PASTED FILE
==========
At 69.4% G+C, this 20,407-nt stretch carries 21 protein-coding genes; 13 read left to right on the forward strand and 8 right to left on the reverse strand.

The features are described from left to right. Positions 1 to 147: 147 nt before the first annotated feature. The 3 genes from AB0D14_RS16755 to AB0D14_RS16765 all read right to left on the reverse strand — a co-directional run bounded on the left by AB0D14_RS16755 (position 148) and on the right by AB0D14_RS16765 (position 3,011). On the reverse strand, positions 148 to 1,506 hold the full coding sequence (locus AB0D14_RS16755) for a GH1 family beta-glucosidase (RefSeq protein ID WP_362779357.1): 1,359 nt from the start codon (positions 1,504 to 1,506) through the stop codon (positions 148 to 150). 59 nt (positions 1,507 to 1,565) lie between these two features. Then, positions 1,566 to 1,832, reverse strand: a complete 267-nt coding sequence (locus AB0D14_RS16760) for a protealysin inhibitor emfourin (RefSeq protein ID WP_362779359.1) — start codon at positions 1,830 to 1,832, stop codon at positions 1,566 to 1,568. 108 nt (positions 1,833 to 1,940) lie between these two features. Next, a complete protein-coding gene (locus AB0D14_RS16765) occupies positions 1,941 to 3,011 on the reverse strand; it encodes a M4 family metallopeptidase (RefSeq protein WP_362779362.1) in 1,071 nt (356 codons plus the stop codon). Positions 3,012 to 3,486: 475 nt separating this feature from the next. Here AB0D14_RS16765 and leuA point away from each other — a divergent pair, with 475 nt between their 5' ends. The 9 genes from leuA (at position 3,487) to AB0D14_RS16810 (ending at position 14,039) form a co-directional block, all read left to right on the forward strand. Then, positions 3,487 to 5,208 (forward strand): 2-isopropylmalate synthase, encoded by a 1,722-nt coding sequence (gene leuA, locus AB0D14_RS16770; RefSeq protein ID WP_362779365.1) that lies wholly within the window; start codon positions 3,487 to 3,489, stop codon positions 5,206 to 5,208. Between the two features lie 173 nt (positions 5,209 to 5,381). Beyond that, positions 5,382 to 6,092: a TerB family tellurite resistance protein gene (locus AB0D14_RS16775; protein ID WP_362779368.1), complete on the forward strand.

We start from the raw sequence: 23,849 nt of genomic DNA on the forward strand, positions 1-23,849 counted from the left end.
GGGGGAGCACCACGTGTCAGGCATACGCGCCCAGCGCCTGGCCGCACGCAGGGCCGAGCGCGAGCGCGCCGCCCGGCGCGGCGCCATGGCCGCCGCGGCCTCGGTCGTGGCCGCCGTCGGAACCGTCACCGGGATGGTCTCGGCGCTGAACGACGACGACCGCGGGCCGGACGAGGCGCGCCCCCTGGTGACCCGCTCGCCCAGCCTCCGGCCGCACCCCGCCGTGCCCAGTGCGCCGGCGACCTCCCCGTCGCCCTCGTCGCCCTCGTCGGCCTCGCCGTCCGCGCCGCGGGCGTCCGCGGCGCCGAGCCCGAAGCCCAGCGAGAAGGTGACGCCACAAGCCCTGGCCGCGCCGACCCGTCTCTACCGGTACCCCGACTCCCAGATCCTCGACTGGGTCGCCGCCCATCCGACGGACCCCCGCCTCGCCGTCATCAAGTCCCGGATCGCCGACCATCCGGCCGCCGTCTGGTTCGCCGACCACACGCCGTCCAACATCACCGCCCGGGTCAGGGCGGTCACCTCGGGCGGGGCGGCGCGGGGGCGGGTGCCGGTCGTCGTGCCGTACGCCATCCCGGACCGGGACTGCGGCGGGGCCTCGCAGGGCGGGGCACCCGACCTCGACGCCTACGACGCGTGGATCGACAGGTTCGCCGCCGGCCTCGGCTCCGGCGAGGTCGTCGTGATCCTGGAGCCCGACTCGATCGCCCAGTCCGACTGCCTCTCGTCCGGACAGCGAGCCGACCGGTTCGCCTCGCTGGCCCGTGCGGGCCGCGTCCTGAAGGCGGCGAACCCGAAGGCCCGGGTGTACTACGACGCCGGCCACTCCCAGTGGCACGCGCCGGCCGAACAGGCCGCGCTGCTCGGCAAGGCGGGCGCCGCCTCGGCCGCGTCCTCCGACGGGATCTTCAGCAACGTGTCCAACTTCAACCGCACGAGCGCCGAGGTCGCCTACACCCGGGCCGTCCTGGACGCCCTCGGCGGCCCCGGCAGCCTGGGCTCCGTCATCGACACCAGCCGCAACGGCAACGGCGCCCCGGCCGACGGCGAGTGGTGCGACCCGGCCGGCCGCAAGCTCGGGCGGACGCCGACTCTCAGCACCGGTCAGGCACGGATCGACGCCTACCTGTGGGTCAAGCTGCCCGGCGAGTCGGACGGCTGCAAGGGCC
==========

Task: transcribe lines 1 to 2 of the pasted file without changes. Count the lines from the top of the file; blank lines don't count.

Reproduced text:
At 69.4% G+C, this 20,407-nt stretch carries 21 protein-coding genes; 13 read left to right on the forward strand and 8 right to left on the reverse strand.

The features are described from left to right. Positions 1 to 147: 147 nt before the first annotated feature. The 3 genes from AB0D14_RS16755 to AB0D14_RS16765 all read right to left on the reverse strand — a co-directional run bounded on the left by AB0D14_RS16755 (position 148) and on the right by AB0D14_RS16765 (position 3,011). On the reverse strand, positions 148 to 1,506 hold the full coding sequence (locus AB0D14_RS16755) for a GH1 family beta-glucosidase (RefSeq protein ID WP_362779357.1): 1,359 nt from the start codon (positions 1,504 to 1,506) through the stop codon (positions 148 to 150). 59 nt (positions 1,507 to 1,565) lie between these two features. Then, positions 1,566 to 1,832, reverse strand: a complete 267-nt coding sequence (locus AB0D14_RS16760) for a protealysin inhibitor emfourin (RefSeq protein ID WP_362779359.1) — start codon at positions 1,830 to 1,832, stop codon at positions 1,566 to 1,568. 108 nt (positions 1,833 to 1,940) lie between these two features. Next, a complete protein-coding gene (locus AB0D14_RS16765) occupies positions 1,941 to 3,011 on the reverse strand; it encodes a M4 family metallopeptidase (RefSeq protein WP_362779362.1) in 1,071 nt (356 codons plus the stop codon). Positions 3,012 to 3,486: 475 nt separating this feature from the next. Here AB0D14_RS16765 and leuA point away from each other — a divergent pair, with 475 nt between their 5' ends. The 9 genes from leuA (at position 3,487) to AB0D14_RS16810 (ending at position 14,039) form a co-directional block, all read left to right on the forward strand. Then, positions 3,487 to 5,208 (forward strand): 2-isopropylmalate synthase, encoded by a 1,722-nt coding sequence (gene leuA, locus AB0D14_RS16770; RefSeq protein ID WP_362779365.1) that lies wholly within the window; start codon positions 3,487 to 3,489, stop codon positions 5,206 to 5,208. Between the two features lie 173 nt (positions 5,209 to 5,381). Beyond that, positions 5,382 to 6,092: a TerB family tellurite resistance protein gene (locus AB0D14_RS16775; protein ID WP_362779368.1), complete on the forward strand.